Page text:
Raphael Sbarge has been a working actor for more than five decades. Growing up in New York City’s Lower East Side, he began working at age 4 on Sesame Street. He has appeared in dozens of movies, including Risky Business, My Science Project, Independence Day, Pearl Harbor and Vision Quest.
Raphael’s résumé includes more than 100 guest appearances and series regular roles on network television shows, including the long-running ABC hit Once Upon a Time, the TNT series Murder in the First, and The Guardian for CBS. He has recurred on series including Star Trek Voyager, Dexter and Prison Break. Raphael has also performed on stage in theaters around the country and appeared in five Broadway productions. He has done extensive voice work in video games, including a lead role in Mass Effect, The New York Times Game of the Year, and its two sequels.
In 2020, Raphael earned his first Emmy nomination for LA Foodways, a one-hour feature documentary and a six-part digital series that he directed and produced. It debuted in 2019 on KCET- PBS, which also co-produced the project. The film highlights Los Angeles’ vast farming history, contrasted against the fact that there are now 1.5 million people dealing with food scarcity or living in food deserts in Los Angeles county, the largest in the country.
Raphael and his production company recently produced Lewis MacAdams: A Celebration of Life, a one-hour virtual memorial created in conjunction with KCET and Raphael’s nonprofit, Green Wish. MacAdams was the subject of A Concrete River, another documentary produced and directed by Raphael, which was integrated with interviews with Los Angeles Mayor Eric Garcetti, California Rep. Adam Schiff, actor and noted environmentalist Ed Begley Jr., Pulitzer Prize-winning journalist Patt Morrison, KCET Chief Creative Officer Juan Devis, Laemmle Theatres President Greg Laemmle and other notable leaders. The event was broadcast on the highly regarded OVEE Platform, created by ITVS and Corporation for Public Broadcasting and later broadcast on KCET-PBS.
Raphael’s first narrative short, The Bird Who Could Fly, immigrant Korean story, set in K-town, Los Angeles with an all-Asian cast, has won numerous awards and garnered many laurels at film festivals around the country and internationally, including:
- Greenpoint Film Festival: Winner, Best Narrative Short
- Asians on Film:Winner, Best Short, Best Drama, Best Ensemble and Best Director
- First Glance Film Festival: Winner, Best Short, Best Director, Best Ensemble, Best of Festival
- DisOrient Film Festival: Winner, Best Narrative Short
- Asian American International Film Festival: Nominee, Best Narrative Short
The Bird Who Could Fly has also been an official selection at The Chelsea Film Festival, The Big Apple Film Festival, Kerry Film Festival (Ireland), New Hope Film Festival, Middlebury Film festival, Philadelphia Asian American Film Festival, Hollywood Reel Independent Film Festival and Los Angeles Film Awards, and the Kansas City Film Festival.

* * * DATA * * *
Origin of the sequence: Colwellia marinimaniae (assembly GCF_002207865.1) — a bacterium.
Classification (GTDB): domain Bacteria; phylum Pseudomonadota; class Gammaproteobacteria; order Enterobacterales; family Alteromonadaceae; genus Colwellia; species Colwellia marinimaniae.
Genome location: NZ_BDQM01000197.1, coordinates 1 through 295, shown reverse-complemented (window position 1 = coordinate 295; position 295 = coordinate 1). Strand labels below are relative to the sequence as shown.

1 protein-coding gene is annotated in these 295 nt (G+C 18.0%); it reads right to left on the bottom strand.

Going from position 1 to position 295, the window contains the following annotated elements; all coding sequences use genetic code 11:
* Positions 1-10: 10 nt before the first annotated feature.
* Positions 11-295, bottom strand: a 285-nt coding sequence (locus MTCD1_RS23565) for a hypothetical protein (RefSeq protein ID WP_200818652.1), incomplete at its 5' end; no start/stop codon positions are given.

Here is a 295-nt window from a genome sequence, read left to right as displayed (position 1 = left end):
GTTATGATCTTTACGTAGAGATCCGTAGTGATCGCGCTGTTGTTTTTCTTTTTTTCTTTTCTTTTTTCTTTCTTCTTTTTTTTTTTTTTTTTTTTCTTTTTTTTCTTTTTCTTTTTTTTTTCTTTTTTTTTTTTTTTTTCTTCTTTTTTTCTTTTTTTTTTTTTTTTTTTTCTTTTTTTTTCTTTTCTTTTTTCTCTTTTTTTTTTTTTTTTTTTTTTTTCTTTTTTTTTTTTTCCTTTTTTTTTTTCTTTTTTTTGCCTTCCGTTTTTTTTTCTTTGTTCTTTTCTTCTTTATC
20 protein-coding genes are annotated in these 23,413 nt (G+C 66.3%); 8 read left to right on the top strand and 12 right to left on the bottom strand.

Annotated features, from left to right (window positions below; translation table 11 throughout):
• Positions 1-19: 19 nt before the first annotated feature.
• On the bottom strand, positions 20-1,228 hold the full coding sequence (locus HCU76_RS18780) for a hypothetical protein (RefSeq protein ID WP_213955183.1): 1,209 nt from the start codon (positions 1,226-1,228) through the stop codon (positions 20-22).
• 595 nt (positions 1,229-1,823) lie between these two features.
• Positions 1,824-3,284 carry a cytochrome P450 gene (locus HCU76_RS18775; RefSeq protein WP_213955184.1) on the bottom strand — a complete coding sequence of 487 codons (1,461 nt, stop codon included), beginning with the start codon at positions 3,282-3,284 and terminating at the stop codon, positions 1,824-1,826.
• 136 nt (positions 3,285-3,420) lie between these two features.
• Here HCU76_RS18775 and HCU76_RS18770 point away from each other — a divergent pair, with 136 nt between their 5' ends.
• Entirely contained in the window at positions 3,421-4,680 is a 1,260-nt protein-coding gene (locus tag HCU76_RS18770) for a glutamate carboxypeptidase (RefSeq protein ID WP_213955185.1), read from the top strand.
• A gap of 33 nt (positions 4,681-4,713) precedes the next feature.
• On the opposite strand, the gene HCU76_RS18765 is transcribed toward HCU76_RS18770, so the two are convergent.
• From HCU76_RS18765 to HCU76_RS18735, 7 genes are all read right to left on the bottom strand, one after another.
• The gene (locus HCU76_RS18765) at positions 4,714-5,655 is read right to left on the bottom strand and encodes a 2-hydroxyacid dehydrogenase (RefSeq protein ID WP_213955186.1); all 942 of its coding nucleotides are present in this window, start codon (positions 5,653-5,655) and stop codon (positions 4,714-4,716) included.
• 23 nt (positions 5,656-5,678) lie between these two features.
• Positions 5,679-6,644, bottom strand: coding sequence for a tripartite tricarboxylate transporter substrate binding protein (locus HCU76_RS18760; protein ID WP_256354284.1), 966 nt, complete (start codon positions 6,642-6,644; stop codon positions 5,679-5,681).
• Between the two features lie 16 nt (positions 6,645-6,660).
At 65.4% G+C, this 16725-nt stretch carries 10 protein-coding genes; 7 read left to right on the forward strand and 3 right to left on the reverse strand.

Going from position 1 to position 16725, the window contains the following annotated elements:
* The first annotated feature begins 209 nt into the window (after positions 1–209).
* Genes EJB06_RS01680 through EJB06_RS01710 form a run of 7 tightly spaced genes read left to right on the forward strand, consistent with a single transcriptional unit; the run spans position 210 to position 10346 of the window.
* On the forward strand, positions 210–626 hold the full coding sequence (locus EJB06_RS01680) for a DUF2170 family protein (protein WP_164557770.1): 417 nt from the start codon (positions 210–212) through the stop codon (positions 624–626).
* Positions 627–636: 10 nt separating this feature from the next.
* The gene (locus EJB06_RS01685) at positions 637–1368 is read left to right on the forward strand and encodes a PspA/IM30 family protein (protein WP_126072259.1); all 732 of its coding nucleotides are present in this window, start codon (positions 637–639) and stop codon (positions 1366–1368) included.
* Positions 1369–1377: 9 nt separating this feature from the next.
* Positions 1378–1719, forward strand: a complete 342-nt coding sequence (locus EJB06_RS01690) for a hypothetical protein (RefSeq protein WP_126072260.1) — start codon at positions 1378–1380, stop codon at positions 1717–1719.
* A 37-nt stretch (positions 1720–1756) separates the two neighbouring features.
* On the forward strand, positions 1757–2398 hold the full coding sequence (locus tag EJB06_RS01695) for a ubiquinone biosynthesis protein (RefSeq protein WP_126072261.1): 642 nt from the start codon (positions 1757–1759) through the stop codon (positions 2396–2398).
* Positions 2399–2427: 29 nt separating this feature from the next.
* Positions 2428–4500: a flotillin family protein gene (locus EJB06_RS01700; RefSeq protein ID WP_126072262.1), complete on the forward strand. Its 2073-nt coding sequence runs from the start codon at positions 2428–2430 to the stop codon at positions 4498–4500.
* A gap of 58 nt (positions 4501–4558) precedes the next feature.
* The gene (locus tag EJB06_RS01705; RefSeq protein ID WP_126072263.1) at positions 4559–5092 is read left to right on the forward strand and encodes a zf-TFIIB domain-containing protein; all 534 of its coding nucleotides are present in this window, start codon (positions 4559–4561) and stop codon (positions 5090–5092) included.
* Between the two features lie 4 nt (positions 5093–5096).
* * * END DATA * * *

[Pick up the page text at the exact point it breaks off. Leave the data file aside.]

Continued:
Raphael also produced and directed a short film, Is There Hope for Planet Earth, in conjunction with the world-renowned California Institute of Technology on the subject of climate change. It was acquired and aired on KCET PBS featured as part of the station’s Emmy- and Peabody-awarded news program SoCalConnected.
Next, he produced and directed A Concrete River, a film about the history of the Los Angeles River that was also acquired by KCET. The film was highlighted as part of the station’s spring fundraising drive, and airs regularly on KCET’s broadcast schedule.
Raphael recently completed The Tricky Part, a film based on the Obie Award-winning one-man play of the same name. The film, which was co-produced with Anthony Edwards, is now out to festivals.
Wishing Well Entertainment and Raphael are currently in production on Only in Theatres, a documentary about the family behind Laemmle Theatres, and preparing for a second season of LA Foodways with KCET. He’s in pre-production on Watts Action, a documentary also co-produced with the station that focuses on the remarkable story of the Watts Labor Community Action Committee and the second generation of leadership in the Watts section of Los Angeles. Raphael is finishing a documentary short on Lisa Clark, a professional race car driver known as “Racer Mom.” He’s also working on UnDocumented, a serialized drama about immigrants in America, with Michael Strahan’s company, SMAC.
The first digital series Raphael directed and executive produced was On Begley Street, a nine-episode documentary series starring Ed Begley Jr., with guest appearances from Jeff Goldblum and Sharon Lawrence. Sold to a digital platform, it earned several awards, including Best New Media at the Burbank Film Festival, Best of Show at the Aurora Awards and Outstanding Reality Series at LA Web Fest. The series was also nominated for a Best Reality/Documentary Series honor at the Environmental Media Association’s EMA Awards. He also produced and directed Jenna’s Studio, featuring Jenna De Angeles, a YouTube standout in the Maker Movement. The series was sold to a digital platform and continues to play on YouTube, garnering more than 4 million views.
Raphael has also been teaching and coaching actors for more than a decade. He ran a highly successful Lab in Los Angeles for actors, directors, writers and producers, with guest speakers including director Thomas Schlamme, actors James Cromwell and Richard Schiff, and Jazz musician Grace Kelly, among many others.